Love’s Feathered Examples

 

 

 

dsc_0056eddsc_0035edLove’s Feathered Examples

 

They look like bandits. But, these bandits have crowns. Their eyes are masked in black feathered bandanas. They stick together, stronger in numbers. If your eyes see one, expect a dozen more. They swoop down on peaceful trees laden with fruit and often stay until every berry is picked clean. Out of necessity, they restrict their thievery in cold weather to fruit. These bandits are frugivorous; fruit eaters. They are gregarious too. They find the companionship of other fruit bandits always preferable to solitary life. They break the bandit mold. Not dirty, scruffy, unkempt, they are sleek, brilliant in contrasting colors, with exquisite details. Waxy red colors the tips of some wing feathers. Remember they even have a crown on their heads?

 

Bandits almost never are covered entirely with feathers. Nor are bandits birds. Our “bandits” are Cedar Waxwings (Bombycilla cedrorum). Cedar waxwings are not thieves either. The rich black mask which covers both eyes does give them a bandit look. Like professional baseball players who add eye black to reduce the glare of sunlight to enhance the vision. The Cedar Waxwing mask is built in always ready and permanent. No thieves, their function in the North American habitats where they are found is specialized. Their role is eating fruit and dispersing seeds. Robins are also frugivorous. But only half (54%) of a Robin’s diet is fruit. A Cedar Waxwing ingests fruit 8 of the 10 times it eats, or about 84%! The remainder of its diet is 12% insects and 4% flowers. (see endnote 1) This incredibly imbalanced diet is humanly impossible. A Cedar Waxwing fruit diet is largely sugar with little fat. How does it thrive on such a focused menu? Amazing is my response.

 

We can stack amazing on amazing. Besides a highly-concentrated sugar diet, there are details about this exquisitely beautiful bird that are not present any other place. The Cedar Waxwing has red waxy tips on the ends of its secondary feathers. These are flight feathers growing on the second joint of the wing. These little red waxy tips are the Waxwing’s trademark. In our culture today we often believe that science has discovered and can explain almost everything about the world we live in. The purpose of the waxy red tips on the Cedar Waxwing is unknown. (see endnote 2) That’s ok with me, unknown things add enjoyable mysteries to nature. They certainly add surprising beauty.

 

Another amazing and delightful aspect of the Cedar waxwing is a common observable behavior. Remember the gregarious nature of this bird? My earlier comment was if you see one expect a dozen. Another writer has expressed this more fully stating that they travel in flocks of more than 40 birds. They always are found in the company of other Cedar Waxwings. (see endnote 3) This provides them with some opportunity for the display of a delightful behavior. Cedar Waxwings share food, not only with their young, with their neighbors. They have been observed lined up on a branch passing a berry along the line up until one bird eats it. What a sight that would be. (see endnote 4)

 

One more amazing aspect of this bird. It is not territorial. The male only defends a small area near its nest. (see end note 5) Small colonies of Cedar Waxwings nest in close proximity. Because the Waxwing is not territorial, it does not sing. (see end note 6) Because it does not defend a territory or claim one, it does not need to sing. Its call is a beautiful and unmistakable zeeeee, zeeeee.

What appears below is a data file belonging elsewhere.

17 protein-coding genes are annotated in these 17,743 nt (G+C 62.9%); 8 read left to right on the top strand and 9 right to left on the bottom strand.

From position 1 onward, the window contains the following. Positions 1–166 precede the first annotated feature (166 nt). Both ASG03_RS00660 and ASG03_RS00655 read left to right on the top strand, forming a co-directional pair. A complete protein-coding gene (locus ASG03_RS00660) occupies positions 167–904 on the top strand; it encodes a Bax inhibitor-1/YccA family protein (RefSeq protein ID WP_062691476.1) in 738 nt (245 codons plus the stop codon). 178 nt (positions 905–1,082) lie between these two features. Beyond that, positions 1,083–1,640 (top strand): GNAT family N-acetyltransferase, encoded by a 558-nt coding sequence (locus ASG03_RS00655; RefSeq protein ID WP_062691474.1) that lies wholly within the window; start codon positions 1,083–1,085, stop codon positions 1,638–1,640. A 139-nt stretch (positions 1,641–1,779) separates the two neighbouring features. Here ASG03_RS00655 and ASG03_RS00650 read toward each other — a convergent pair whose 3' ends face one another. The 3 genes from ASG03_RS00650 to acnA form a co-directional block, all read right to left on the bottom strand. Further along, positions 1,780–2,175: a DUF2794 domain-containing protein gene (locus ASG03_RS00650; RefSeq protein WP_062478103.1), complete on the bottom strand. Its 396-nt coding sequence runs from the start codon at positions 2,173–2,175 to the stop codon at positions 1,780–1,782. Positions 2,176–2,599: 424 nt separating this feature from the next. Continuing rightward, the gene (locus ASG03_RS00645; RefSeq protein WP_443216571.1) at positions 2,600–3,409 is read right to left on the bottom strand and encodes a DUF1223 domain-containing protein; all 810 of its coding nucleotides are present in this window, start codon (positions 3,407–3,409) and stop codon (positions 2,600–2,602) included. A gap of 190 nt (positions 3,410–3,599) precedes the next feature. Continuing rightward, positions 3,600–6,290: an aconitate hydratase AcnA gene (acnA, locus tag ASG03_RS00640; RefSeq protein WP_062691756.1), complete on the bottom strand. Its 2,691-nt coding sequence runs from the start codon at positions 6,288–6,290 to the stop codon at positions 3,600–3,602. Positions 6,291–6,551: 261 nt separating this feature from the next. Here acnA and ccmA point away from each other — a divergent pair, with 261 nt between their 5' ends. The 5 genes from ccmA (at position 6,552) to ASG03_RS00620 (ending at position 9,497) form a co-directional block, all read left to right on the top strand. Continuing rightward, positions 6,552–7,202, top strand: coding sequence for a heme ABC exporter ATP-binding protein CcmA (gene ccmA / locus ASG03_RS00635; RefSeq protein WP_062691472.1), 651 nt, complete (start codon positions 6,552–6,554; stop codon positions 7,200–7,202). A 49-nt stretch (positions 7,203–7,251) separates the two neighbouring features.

There is something else about the Cedar Waxwing that appeals to me. This creamy tannish brown and yellow bird provides us with a living testimony of how we are to live with one another. They stick together. They appear to enjoy the company of others. They are not territorial claiming things they do not need. They share. We can learn from creatures in nature. The Cedar Waxwing leads us to something God calls us to. We are called to love one another. John, a disciple of Jesus, clearly reminds us to “love one another”.  I know Cedar Waxwings do not love one another in the sense humans do, but they give us a model. We need examples, the chance to see how it works. What is love?

 

Paul clearly explained love in 1 Corinthians 13: 4-7:  Love is patient and kind. Love is not jealous or boastful or proud or rude. It does not demand its own way. It is not irritable, and it keeps no record of being wronged. It does not rejoice about injustice but rejoices whenever the truth wins out. Love never gives up, never loses faith, is always hopeful, and endures through every circumstance.

 

I have an assignment for you. Go outside. Search for Cedar Waxwings. Find them where the berries are! Watch them. See how they live together. No bickering, no arguments, patiently together, undemanding, always the same. Then an assignment from Jesus Himself, “Go and do likewise”.  (Luke 10:37) I know I cannot love my neighbor as myself-it’s not possible with my heart of sin. Love comes from Jesus. Ask Him to enable you to love your neighbor. You will be surprised.

 

This is the message you have heard from the beginning: We should love one another. 1 John 3:11 NLT

 

 

 

1 https://sora.unm.edu/sites/default/files/journals/auk/v113n02/p0414-p0430.pdf    

 

2 https://www.nwf.org/Wildlife/Wildlife-Library/Birds/Ced

 

3 http://www.birdsforever.com/cedar-waxwing-info.html

 

4 http://www.audubon.org/field-guide/bird/cedar-waxwing

 

5 http://www.audubon.org/field-guide/bird/cedar-waxwing

 

6 http://animals.nationalgeographic.com/animals/birding/cedar-waxwing/

 

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